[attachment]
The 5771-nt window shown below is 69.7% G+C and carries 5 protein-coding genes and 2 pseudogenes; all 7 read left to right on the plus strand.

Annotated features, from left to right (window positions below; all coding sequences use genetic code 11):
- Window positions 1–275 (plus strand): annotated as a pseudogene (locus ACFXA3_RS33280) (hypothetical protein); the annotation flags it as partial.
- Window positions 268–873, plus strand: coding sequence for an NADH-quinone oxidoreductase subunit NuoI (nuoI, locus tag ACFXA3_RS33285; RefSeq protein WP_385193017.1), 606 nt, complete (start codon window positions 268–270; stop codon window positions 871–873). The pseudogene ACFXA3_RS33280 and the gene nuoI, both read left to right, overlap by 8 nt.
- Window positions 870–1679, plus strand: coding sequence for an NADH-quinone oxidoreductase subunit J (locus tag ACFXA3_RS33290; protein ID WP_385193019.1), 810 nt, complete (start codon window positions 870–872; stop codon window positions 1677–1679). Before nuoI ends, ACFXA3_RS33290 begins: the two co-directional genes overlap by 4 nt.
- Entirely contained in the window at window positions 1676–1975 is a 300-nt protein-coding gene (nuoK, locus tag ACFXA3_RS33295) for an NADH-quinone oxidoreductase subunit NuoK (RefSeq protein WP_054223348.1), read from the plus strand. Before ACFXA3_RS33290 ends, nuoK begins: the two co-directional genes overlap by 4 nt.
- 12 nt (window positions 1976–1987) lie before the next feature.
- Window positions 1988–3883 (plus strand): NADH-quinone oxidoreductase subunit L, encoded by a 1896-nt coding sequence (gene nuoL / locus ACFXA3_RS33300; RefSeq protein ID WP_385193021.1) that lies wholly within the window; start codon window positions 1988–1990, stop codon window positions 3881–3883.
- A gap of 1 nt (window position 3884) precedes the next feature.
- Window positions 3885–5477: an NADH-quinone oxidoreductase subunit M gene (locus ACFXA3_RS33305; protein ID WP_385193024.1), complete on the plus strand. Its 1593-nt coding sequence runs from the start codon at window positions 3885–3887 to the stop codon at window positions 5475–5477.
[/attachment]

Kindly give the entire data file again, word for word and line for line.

The 5771-nt window shown below is 69.7% G+C and carries 5 protein-coding genes and 2 pseudogenes; all 7 read left to right on the plus strand.

Annotated features, from left to right (window positions below; all coding sequences use genetic code 11):
- Window positions 1–275 (plus strand): annotated as a pseudogene (locus ACFXA3_RS33280) (hypothetical protein); the annotation flags it as partial.
- Window positions 268–873, plus strand: coding sequence for an NADH-quinone oxidoreductase subunit NuoI (nuoI, locus tag ACFXA3_RS33285; RefSeq protein WP_385193017.1), 606 nt, complete (start codon window positions 268–270; stop codon window positions 871–873). The pseudogene ACFXA3_RS33280 and the gene nuoI, both read left to right, overlap by 8 nt.
- Window positions 870–1679, plus strand: coding sequence for an NADH-quinone oxidoreductase subunit J (locus tag ACFXA3_RS33290; protein ID WP_385193019.1), 810 nt, complete (start codon window positions 870–872; stop codon window positions 1677–1679). Before nuoI ends, ACFXA3_RS33290 begins: the two co-directional genes overlap by 4 nt.
- Entirely contained in the window at window positions 1676–1975 is a 300-nt protein-coding gene (nuoK, locus tag ACFXA3_RS33295) for an NADH-quinone oxidoreductase subunit NuoK (RefSeq protein WP_054223348.1), read from the plus strand. Before ACFXA3_RS33290 ends, nuoK begins: the two co-directional genes overlap by 4 nt.
- 12 nt (window positions 1976–1987) lie before the next feature.
- Window positions 1988–3883 (plus strand): NADH-quinone oxidoreductase subunit L, encoded by a 1896-nt coding sequence (gene nuoL / locus ACFXA3_RS33300; RefSeq protein ID WP_385193021.1) that lies wholly within the window; start codon window positions 1988–1990, stop codon window positions 3881–3883.
- A gap of 1 nt (window position 3884) precedes the next feature.
- Window positions 3885–5477: an NADH-quinone oxidoreductase subunit M gene (locus ACFXA3_RS33305; protein ID WP_385193024.1), complete on the plus strand. Its 1593-nt coding sequence runs from the start codon at window positions 3885–3887 to the stop codon at window positions 5475–5477.